A few years later I found this article on Salon that talked about printed books as luxury items. My dystopia! The author cited a New York Times piece, which reported that ebooks were being refined down to the basics of print books—no more comments, hyperlinks, and multimedia. The new, restrained ebook now focused on text and included appropriate graphics and appropriate hyperlinks, often confined to the back matter. In other words, the ebook was becoming more book-like. In contrast, physical books were becoming complicated, expensively produced objects of aesthetic pleasure.
Some years back, when ebooks were a dim shape on the horizon and print-on-demand was just becoming known (but mostly for poor quality), I feared that this would be the future of book publishing: Ebooks would become ubiquitous, inexpensive, and the first option for most readers. Paperbacks would rarely be printed, and when printed, done as cheaply as possible to satisfy the few who still wanted a printed book but didn’t want to have to pay for it. Hardcovers, on the other hand, would go high-class, with specialty papers and inks and bindings, becoming lavish-looking books that even technophiles would want to have on a bookshelf—with a cover price to match.
All this, it was contended, would lead the reader to a purchasing decision: Is this a book I want to read or a book I want to own? The book you want to own is in print; it is sumptuous, if not fetishistic. At the very least it feels good in your hands. The book you want to read is an ebook. You do not wish, for whatever reason, to display this book on your bookshelf.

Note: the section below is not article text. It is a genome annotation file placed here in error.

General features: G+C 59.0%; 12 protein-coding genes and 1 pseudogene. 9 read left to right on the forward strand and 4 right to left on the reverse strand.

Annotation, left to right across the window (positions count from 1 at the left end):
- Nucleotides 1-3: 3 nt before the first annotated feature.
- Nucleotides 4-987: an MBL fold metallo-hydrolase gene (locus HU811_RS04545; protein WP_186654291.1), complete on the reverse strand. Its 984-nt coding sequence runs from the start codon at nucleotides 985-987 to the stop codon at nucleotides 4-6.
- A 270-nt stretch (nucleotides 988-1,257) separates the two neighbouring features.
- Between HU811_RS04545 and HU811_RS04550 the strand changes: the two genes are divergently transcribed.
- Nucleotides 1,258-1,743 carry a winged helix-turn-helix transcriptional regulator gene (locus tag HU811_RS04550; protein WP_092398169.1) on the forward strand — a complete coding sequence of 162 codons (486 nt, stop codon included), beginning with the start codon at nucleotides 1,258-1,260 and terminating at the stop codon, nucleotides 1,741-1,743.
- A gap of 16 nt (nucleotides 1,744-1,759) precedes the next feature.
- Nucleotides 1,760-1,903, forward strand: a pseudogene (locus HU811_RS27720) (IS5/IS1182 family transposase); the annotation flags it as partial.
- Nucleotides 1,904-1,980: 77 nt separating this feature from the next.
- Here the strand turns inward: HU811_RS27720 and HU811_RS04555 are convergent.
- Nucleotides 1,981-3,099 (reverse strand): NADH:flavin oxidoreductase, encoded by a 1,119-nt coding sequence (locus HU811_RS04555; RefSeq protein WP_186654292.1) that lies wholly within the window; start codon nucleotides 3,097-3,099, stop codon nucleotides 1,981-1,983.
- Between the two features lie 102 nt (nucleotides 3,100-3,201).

So now we come to the beginning of 2016, and what has happened to the printed book? Has it drowned in the digital sea?
The trend toward digital and ebooks is definitely still in play, but, in our experience at Infusionmedia and from what we read in the industry, printed books have not become a luxury. They are, in fact, still very much a necessity.
Paperbacks are widely printed. With a few exceptions, hardcovers are not overtly lavish and are still common, especially for first runs. As for going digital, many indie authors are publishing ebooks, as are traditional publishers, but they are not taking over the market. This mirrors what we’ve been doing these last five years, though many authors choose to do print and digital, often a paperback accompanied by an ebook.
In our world, the revolution hasn’t been in ebooks; it’s been in the increasing quality of print-on-demand and the ease of updating, revising, and ordering on-demand books. Not to mention the ability to be a part of a large distribution network without much additional effort.
Thankfully, ebooks haven’t taken over as I feared they would; “luxury books” are not predominant for physical books; and the old standby, the paperback, is thriving.
Studies show that many people consider reading a printed book a better experience than reading on a screen. College students are a surprising demographic that prefer to have their textbooks in print, even though the textbook industry is rapidly moving to digital books.
For professionals who write books as educational and marketing tools, there is no comparison to the experience of handing someone a physical book. Saying “I’ll email you a link to that ebook” just doesn’t have the same impact.
I think there is an important factor at work here: We, as a society and culture, still love our printed books. Whether they’re leather-bound signed first editions with custom endsheets and embossing or a simple paperback with a great cover.
Otherwise, our studio would have been developing a lot more ebooks these last few years.